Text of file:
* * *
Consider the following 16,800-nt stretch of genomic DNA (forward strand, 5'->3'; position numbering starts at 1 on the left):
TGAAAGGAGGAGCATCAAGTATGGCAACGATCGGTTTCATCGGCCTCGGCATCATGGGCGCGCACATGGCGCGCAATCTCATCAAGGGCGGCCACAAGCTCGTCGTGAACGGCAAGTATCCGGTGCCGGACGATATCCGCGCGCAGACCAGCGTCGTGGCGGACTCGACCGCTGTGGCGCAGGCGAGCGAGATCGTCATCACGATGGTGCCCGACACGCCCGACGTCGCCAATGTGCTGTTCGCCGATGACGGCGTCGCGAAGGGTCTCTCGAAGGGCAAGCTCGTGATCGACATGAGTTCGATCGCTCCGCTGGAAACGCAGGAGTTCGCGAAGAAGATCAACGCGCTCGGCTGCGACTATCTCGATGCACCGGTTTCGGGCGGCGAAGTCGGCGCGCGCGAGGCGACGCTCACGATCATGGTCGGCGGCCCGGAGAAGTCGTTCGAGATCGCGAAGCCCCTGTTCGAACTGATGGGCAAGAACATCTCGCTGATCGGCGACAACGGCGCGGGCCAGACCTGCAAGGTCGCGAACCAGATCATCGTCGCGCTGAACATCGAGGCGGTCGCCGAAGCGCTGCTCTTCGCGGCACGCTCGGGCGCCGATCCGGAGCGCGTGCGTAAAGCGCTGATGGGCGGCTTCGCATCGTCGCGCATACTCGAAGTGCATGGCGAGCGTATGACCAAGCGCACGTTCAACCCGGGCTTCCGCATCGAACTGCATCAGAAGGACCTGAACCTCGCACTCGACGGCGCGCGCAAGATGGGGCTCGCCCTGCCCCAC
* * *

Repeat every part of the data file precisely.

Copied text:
Consider the following 16,800-nt stretch of genomic DNA (forward strand, 5'->3'; position numbering starts at 1 on the left):
TGAAAGGAGGAGCATCAAGTATGGCAACGATCGGTTTCATCGGCCTCGGCATCATGGGCGCGCACATGGCGCGCAATCTCATCAAGGGCGGCCACAAGCTCGTCGTGAACGGCAAGTATCCGGTGCCGGACGATATCCGCGCGCAGACCAGCGTCGTGGCGGACTCGACCGCTGTGGCGCAGGCGAGCGAGATCGTCATCACGATGGTGCCCGACACGCCCGACGTCGCCAATGTGCTGTTCGCCGATGACGGCGTCGCGAAGGGTCTCTCGAAGGGCAAGCTCGTGATCGACATGAGTTCGATCGCTCCGCTGGAAACGCAGGAGTTCGCGAAGAAGATCAACGCGCTCGGCTGCGACTATCTCGATGCACCGGTTTCGGGCGGCGAAGTCGGCGCGCGCGAGGCGACGCTCACGATCATGGTCGGCGGCCCGGAGAAGTCGTTCGAGATCGCGAAGCCCCTGTTCGAACTGATGGGCAAGAACATCTCGCTGATCGGCGACAACGGCGCGGGCCAGACCTGCAAGGTCGCGAACCAGATCATCGTCGCGCTGAACATCGAGGCGGTCGCCGAAGCGCTGCTCTTCGCGGCACGCTCGGGCGCCGATCCGGAGCGCGTGCGTAAAGCGCTGATGGGCGGCTTCGCATCGTCGCGCATACTCGAAGTGCATGGCGAGCGTATGACCAAGCGCACGTTCAACCCGGGCTTCCGCATCGAACTGCATCAGAAGGACCTGAACCTCGCACTCGACGGCGCGCGCAAGATGGGGCTCGCCCTGCCCCAC